Texas’s war on drop-off votes gets almost everything wrong
Last week Texas governor Greg Abbott became the latest Republican to attack America's vote-by-mail system. A proclamation he issued claimed that the threat of “illegal voting” justifies a dramatic decrease in the number of places that voters can hand-deliver their mail-in ballots.
His announcement limited each county to just one drop-off point, forcing vast areas with millions of voters to use a single ballot location in the middle of a pandemic.
Abbott argues that reducing the number of places mail-in ballots can be dropped off will increase security. But Eddie Perez, a Texas-based election administration expert with the nonpartisan OSET Institute, says there are already stringent rules in place to protect ballot drop-offs from fraud.
“Abbot’s justifications don’t hold water,” he says. “The procedures for voters when dropping off ballots include many security requirements relating to preserving integrity.”
In fact, it already takes a lot to drop off your ballot in Texas.
“Examples include the need to present identification, the requirement that voters can only drop off a ballot for themselves, and the need to sign signature rosters,” he says. “Remember: all of these activities take place as ballots are delivered into the hands of election officials at officially designated election locations. None of this happens willy-nilly.”
Just one day before Abbott’s announcement, the county clerk in Texas’s Travis County—home to 1.2 million people and the state capital of Austin—shared pictures of groups of election officials staffing the locations in order to enforce rules and ensure integrity.
Abbott’s move will disproportionately impact high-population counties that are Democratic strongholds in the state. Harris County—which includes Houston and has a population over 4 million—and Dallas County, population 2.6 million, both voted for Hillary Clinton in the 2016 election.
Abbott’s plan “increases the likelihood that more ballots from eligible voters will not be turned in and counted,” Perez says. “Even in the best of circumstances that don’t include a public health crisis, Harris County is around 2,000 square miles. It is larger than some states in the union. Even without a pandemic, this makes it harder to vote.”
Why use drop-offs at all?
Ballot drop boxes are designed to accept vote-by-mail ballots in a way that doesn't pressure the postal service, itself under stress, to keep up.
They are a “critical part of a mail balloting regime,” says Charles Stewart III, the founder of the MIT Election Lab. “They rose because of voter demand. Voters prefer to return mail ballots in person to drop boxes. As drop boxes have become more common, voter confidence has increased in those states.”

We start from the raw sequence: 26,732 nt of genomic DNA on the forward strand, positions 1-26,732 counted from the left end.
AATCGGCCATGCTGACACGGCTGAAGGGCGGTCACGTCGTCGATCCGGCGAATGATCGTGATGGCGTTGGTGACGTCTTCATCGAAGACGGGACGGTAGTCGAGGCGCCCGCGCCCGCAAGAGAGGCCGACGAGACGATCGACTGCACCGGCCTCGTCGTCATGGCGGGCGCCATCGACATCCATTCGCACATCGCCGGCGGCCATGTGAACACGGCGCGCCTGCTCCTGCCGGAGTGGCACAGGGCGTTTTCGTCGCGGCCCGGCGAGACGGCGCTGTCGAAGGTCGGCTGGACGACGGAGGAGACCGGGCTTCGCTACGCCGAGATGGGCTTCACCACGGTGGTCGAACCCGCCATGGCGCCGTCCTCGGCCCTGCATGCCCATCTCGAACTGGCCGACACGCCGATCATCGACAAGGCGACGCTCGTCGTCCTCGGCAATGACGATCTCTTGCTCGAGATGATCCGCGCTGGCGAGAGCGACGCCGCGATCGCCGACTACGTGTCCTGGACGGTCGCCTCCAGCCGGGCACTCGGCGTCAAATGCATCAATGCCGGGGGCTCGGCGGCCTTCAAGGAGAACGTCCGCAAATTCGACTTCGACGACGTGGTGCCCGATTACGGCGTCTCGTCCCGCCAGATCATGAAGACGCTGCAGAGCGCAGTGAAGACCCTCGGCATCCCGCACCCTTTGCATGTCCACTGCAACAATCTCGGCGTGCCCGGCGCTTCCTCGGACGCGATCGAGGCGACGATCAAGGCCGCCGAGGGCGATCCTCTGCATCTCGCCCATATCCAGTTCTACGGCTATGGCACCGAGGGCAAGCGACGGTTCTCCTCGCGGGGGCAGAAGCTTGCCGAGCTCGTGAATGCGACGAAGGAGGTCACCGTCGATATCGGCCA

There’s a broad consensus among academics and election officials that mail-in voting and ballot drop boxes are secure, that fraud is extremely rare, and that drop sites expand access to voting. But vote-by-mail has been hit by disinformation more than almost any other topic during this election.
At the first presidential debate, President Donald Trump called vote-by-mail a fraud “disaster.” That’s wrong. In fact, vote-by-mail has been expanded nationally over decades on a bipartisan basis, and there’s no evidence of widespread fraud. Between 2000 and 2012, billions of votes were cast, but the total number of vote-by-mail fraud cases prosecuted was 491.
“Disinformation about drop boxes leading to fewer of them in states would have the effect of limiting voter access to the ballot box,” says David Levine from the Alliance for Securing Democracy, a bipartisan security group. “Drop boxes are secure. They can be more convenient for voters. They enable a safer voting experience. If there was any evidence to support the assertion that drop boxes contribute to fraud, we wouldn’t see an increase in them across the country.”
Walking it back
It’s not the first time Governor Abbott has tried to push the idea of voter fraud. His last attempt didn’t go to plan, however.
Last year the Texas Republican Party launched a high-profile inquiry into illegal votes, echoing Trump’s rhetoric and questioning the citizenship of 95,000 voters. But the review quickly collapsed when it became apparent that many of those people had already been cleared as legitimate voters. The whole incident was quietly walked back.
So what next? Civil rights organizations have launched two court challenges to Abbott’s order. The state’s Democrats called it a “blatant voter suppression tactic.”
“The bottom line,” says Perez, “is when you completely divorce the way that the election is talked about from the actual sober facts of how elections are administered, you’re really creating dynamics where division and chaos can overwhelm the accurate and methodical counting of votes.”
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